Why I still hate BBCi but now some other things are niggling me too
A number of you responded to yesterday's Ceefax/BBCi rant, and now I feel even worse. Here's why.
Andrew writes: "On the basis of your results, I presume you're using satellite for your timings, because on DTT (also known by the marketing term Freeview), BBCi is far far far faster on a recent box (ie not one from the ITV Digital era), and would probably give you close results to Ceefax even with the menu navigating." No Andrew, I don't have satellite (I can't get satellite or cable where I live) so I'm watching on Freeview. And I do have one of those old ITV Digital boxes (grrr, I bought it during the six weeks when they weren't giving away a free Monkey) which probably explains why my BBCi takes forever to load. So, if I want faster BBCi I need to buy a new box - in which case it's hardly Free-view is it?
Vaughan adds: "For one year, not so long ago, I spent one working day of every week writing pages for it (the Learning pages on BBC2, since you ask - no, you'll never have seen them, because nobody ever visited them). And it drove me up the wall. That sodding great clunking antiquated system - it's even worse to write content for than it is to use. I still haven't recovered from the trauma and mental scarring. Oh God. Help. The pixels. The PIXELS!!!" I used to be a dab hand on the BBCMicrocomputer, which had its own special 'Mode 7' teletext graphics just like Ceefax. I even tried writing an interactive teletext program once, although that's now lying somewhere on an obsolete floppy disc deep in a packing crate in my spare room. And yes, the pixels were an absolute nightmare. I'd also like to apologise for not reading your BBC2 Ceefax pages, but that's because my terrestrial reception's isn't good enough to get decent BBC2 reception (for which I blame Canary Wharf). On my TV the BBC Learning Index features such incomplete textual gems as "W RKSKIL S vice for starting wo k". Sigh, sorry.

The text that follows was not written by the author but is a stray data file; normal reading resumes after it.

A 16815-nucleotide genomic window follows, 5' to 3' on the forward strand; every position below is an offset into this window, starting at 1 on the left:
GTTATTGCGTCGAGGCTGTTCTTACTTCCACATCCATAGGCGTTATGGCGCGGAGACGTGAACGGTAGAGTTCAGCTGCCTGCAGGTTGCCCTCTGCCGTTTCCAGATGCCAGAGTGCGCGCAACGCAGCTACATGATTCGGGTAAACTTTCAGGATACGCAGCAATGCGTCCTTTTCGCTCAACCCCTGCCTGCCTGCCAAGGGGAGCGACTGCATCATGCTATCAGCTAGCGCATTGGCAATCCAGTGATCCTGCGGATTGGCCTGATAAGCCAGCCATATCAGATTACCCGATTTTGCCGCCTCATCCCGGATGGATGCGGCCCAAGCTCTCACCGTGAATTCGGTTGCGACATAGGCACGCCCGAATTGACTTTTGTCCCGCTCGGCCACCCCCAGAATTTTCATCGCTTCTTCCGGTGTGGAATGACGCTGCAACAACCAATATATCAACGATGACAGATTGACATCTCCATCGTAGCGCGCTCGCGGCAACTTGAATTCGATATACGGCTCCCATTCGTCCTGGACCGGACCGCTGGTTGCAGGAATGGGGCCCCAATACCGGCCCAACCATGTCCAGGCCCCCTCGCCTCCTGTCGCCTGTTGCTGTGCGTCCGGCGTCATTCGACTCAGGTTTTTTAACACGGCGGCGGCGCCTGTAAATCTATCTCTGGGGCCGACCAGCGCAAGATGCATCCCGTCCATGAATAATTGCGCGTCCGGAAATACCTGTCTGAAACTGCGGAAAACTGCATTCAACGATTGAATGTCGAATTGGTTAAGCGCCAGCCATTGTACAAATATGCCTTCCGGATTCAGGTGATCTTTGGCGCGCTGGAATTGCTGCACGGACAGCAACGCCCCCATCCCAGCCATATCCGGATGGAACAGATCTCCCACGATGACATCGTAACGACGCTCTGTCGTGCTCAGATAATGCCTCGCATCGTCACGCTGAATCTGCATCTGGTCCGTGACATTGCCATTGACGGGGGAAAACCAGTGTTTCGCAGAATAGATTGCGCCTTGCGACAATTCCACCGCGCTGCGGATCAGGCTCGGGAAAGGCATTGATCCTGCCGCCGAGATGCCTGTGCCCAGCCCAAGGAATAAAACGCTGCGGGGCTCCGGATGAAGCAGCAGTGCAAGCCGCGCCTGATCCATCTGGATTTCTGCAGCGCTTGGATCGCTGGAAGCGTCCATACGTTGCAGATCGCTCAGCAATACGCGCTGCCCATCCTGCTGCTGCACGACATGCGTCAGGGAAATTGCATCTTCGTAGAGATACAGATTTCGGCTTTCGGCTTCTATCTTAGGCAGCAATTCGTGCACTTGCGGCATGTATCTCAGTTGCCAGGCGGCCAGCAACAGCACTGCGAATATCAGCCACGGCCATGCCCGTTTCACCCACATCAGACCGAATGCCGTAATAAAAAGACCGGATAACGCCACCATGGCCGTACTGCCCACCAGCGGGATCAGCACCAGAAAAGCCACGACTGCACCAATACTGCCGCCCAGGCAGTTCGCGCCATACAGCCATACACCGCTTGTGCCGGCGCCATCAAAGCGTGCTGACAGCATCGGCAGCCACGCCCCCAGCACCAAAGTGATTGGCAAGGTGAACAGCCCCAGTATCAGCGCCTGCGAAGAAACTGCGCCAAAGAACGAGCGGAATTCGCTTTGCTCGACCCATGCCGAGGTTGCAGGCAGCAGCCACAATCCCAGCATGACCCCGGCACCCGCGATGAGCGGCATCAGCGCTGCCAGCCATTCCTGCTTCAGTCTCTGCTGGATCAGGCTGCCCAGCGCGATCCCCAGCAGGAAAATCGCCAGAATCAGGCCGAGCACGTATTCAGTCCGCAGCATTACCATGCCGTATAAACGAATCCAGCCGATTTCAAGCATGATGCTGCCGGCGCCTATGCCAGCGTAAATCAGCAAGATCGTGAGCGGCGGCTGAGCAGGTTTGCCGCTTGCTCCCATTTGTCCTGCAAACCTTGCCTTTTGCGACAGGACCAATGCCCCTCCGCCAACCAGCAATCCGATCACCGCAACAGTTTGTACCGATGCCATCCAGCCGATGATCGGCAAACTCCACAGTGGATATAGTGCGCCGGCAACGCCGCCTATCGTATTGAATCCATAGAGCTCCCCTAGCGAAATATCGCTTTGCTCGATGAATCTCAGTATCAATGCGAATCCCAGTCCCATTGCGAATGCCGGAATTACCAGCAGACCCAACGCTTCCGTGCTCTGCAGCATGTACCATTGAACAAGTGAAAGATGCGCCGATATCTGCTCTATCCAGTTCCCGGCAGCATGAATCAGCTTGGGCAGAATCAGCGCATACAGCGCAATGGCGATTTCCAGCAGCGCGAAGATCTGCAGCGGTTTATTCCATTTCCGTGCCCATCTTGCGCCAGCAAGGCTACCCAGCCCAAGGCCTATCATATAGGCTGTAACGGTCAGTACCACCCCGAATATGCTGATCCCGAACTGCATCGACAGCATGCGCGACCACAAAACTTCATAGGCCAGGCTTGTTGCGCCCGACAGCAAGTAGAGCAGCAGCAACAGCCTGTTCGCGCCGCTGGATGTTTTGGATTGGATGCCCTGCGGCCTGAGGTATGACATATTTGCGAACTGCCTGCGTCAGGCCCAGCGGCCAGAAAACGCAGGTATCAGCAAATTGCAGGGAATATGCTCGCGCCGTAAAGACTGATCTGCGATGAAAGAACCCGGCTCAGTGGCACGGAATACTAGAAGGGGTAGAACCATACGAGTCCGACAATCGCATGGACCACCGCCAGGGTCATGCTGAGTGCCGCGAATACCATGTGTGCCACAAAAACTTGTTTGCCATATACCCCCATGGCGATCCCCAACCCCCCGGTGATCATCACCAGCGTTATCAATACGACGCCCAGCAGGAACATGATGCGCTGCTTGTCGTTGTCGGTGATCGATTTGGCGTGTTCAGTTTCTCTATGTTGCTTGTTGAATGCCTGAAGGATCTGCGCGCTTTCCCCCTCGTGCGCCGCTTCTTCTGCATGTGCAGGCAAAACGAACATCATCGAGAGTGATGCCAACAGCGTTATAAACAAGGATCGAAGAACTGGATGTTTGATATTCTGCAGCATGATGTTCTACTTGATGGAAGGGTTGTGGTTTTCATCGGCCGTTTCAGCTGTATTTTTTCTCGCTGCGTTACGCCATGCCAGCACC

Dr D asks: "Picking up on my campaign for dot matrix based media on this blog - have you considered a Geezerfax service?" No, it would never work.
Scaryduck comments: "BBCi may be crap, but have you tried ITV's digital-text content? What little there is is a thinly veiled attempt to extract money from the punter. Crap." He's right. ITV's digital text service Teletext also takes forever to load, plus there are annoying adverts tucked in all over the place (Press '0' for annoying pop-up spam). Looks like an online platform for selling home loans, horse racing and holidays, plus a very few useful bits tagged on as an afterthought. No Bamber Boozler, sadly. ITV/C4 teletext used not to be crap. It used to be called Oracle, and at the time (pre-1993) had much more interesting content than Ceefax. Reminisce here.
Annipink concludes: "My mother was addicted to teletext - it was the only way I managed to convince her to try the internet - like teletext, only faster, and more information." I think you could have something there. Teletext is undoubtedly a medium of the past compared to the internet. Even flashy new BBCi has its roots firmly in the last century. See the screen shot on page 20 of this five-year-old BBC report as evidence. And BBC boffins confess to the heinous crime of "mapping Ceefax pages, accessed using a three digit number, into a menu-driven navigable hierarchy" as long ago as 1998 in this project initiation document. I fear the battle is lost. Maybe we should all stick to finding our information online and leave the red button alone. But I do wish there was something worth reading while I was sitting watching the television.